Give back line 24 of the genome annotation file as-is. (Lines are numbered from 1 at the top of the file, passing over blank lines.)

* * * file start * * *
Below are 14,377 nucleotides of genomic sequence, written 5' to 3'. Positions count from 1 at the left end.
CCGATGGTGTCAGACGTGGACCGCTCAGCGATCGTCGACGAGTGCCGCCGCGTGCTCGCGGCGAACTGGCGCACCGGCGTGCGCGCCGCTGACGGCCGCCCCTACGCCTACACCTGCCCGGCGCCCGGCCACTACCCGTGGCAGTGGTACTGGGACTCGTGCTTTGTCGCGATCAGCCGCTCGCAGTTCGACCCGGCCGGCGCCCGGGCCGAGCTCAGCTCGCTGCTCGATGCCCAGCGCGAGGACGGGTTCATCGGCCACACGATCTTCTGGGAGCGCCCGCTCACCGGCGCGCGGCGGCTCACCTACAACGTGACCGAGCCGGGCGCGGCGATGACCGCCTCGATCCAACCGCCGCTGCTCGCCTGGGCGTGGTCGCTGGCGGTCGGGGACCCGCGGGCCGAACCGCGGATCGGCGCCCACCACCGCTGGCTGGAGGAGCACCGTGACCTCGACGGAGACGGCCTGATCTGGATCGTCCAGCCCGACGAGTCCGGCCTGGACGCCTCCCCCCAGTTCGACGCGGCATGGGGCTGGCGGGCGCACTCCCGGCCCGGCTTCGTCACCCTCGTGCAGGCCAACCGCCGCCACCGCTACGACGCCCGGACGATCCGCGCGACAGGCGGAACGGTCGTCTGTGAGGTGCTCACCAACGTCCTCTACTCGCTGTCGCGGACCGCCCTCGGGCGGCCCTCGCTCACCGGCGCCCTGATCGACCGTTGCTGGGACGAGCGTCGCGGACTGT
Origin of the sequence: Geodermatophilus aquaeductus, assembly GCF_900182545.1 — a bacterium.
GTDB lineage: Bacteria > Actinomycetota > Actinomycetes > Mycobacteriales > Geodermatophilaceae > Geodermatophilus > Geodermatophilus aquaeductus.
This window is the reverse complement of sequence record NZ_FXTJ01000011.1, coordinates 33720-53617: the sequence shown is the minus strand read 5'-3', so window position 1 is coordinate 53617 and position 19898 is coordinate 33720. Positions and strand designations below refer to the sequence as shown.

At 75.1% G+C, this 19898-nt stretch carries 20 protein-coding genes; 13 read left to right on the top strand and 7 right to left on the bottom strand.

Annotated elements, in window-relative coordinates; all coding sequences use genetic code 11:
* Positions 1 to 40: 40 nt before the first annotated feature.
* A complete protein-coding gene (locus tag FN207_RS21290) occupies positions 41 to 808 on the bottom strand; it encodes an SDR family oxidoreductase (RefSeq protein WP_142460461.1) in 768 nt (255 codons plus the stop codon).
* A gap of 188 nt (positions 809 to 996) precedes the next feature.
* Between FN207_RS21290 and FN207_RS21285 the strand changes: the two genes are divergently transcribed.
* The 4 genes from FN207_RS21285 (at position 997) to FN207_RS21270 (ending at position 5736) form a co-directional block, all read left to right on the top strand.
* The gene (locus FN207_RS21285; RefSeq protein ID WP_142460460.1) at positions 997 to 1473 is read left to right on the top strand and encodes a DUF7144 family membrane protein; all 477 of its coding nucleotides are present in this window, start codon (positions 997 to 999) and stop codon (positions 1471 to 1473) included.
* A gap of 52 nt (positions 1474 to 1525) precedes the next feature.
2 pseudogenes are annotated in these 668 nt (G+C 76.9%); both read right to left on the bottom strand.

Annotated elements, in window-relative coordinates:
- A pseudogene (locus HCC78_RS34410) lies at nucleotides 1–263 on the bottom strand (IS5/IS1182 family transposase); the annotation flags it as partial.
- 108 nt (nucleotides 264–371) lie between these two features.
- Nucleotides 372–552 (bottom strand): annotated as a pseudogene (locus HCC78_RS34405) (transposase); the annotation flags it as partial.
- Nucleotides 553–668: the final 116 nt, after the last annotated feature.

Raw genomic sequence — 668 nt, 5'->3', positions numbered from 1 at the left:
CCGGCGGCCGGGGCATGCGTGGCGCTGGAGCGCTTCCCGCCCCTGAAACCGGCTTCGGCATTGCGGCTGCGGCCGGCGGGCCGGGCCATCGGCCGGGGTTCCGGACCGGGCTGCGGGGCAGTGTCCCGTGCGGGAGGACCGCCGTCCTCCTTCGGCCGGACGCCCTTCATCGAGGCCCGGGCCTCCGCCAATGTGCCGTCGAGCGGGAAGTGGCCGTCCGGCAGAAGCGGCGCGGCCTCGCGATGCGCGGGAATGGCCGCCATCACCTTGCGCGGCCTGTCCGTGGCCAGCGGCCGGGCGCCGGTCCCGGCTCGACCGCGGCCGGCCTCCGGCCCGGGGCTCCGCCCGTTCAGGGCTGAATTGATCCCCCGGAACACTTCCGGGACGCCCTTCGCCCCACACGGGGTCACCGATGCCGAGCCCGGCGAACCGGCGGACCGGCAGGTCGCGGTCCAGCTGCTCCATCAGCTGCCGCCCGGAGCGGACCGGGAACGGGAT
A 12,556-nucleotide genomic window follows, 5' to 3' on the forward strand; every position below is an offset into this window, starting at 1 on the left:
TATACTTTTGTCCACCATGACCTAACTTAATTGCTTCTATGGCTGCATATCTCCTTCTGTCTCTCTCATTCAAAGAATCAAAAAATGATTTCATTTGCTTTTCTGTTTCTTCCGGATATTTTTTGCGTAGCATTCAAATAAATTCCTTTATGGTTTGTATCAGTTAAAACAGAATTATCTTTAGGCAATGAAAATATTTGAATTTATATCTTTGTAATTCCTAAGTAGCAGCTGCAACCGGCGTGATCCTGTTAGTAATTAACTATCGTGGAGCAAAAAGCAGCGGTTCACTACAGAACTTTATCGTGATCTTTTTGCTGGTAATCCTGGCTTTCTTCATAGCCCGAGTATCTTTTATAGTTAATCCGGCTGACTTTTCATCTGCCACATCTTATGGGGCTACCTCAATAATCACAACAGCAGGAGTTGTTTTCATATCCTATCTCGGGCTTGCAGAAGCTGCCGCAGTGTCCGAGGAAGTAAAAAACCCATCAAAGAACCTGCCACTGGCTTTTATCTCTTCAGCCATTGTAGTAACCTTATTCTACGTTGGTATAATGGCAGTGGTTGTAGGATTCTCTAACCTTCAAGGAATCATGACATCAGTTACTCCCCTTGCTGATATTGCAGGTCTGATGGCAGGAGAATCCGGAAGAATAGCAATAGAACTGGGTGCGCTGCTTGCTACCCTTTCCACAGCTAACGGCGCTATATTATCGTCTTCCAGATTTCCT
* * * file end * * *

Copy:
TATACTTTTGTCCACCATGACCTAACTTAATTGCTTCTATGGCTGCATATCTCCTTCTGTCTCTCTCATTCAAAGAATCAAAAAATGATTTCATTTGCTTTTCTGTTTCTTCCGGATATTTTTTGCGTAGCATTCAAATAAATTCCTTTATGGTTTGTATCAGTTAAAACAGAATTATCTTTAGGCAATGAAAATATTTGAATTTATATCTTTGTAATTCCTAAGTAGCAGCTGCAACCGGCGTGATCCTGTTAGTAATTAACTATCGTGGAGCAAAAAGCAGCGGTTCACTACAGAACTTTATCGTGATCTTTTTGCTGGTAATCCTGGCTTTCTTCATAGCCCGAGTATCTTTTATAGTTAATCCGGCTGACTTTTCATCTGCCACATCTTATGGGGCTACCTCAATAATCACAACAGCAGGAGTTGTTTTCATATCCTATCTCGGGCTTGCAGAAGCTGCCGCAGTGTCCGAGGAAGTAAAAAACCCATCAAAGAACCTGCCACTGGCTTTTATCTCTTCAGCCATTGTAGTAACCTTATTCTACGTTGGTATAATGGCAGTGGTTGTAGGATTCTCTAACCTTCAAGGAATCATGACATCAGTTACTCCCCTTGCTGATATTGCAGGTCTGATGGCAGGAGAATCCGGAAGAATAGCAATAGAACTGGGTGCGCTGCTTGCTACCCTTTCCACAGCTAACGGCGCTATATTATCGTCTTCCAGATTTCCT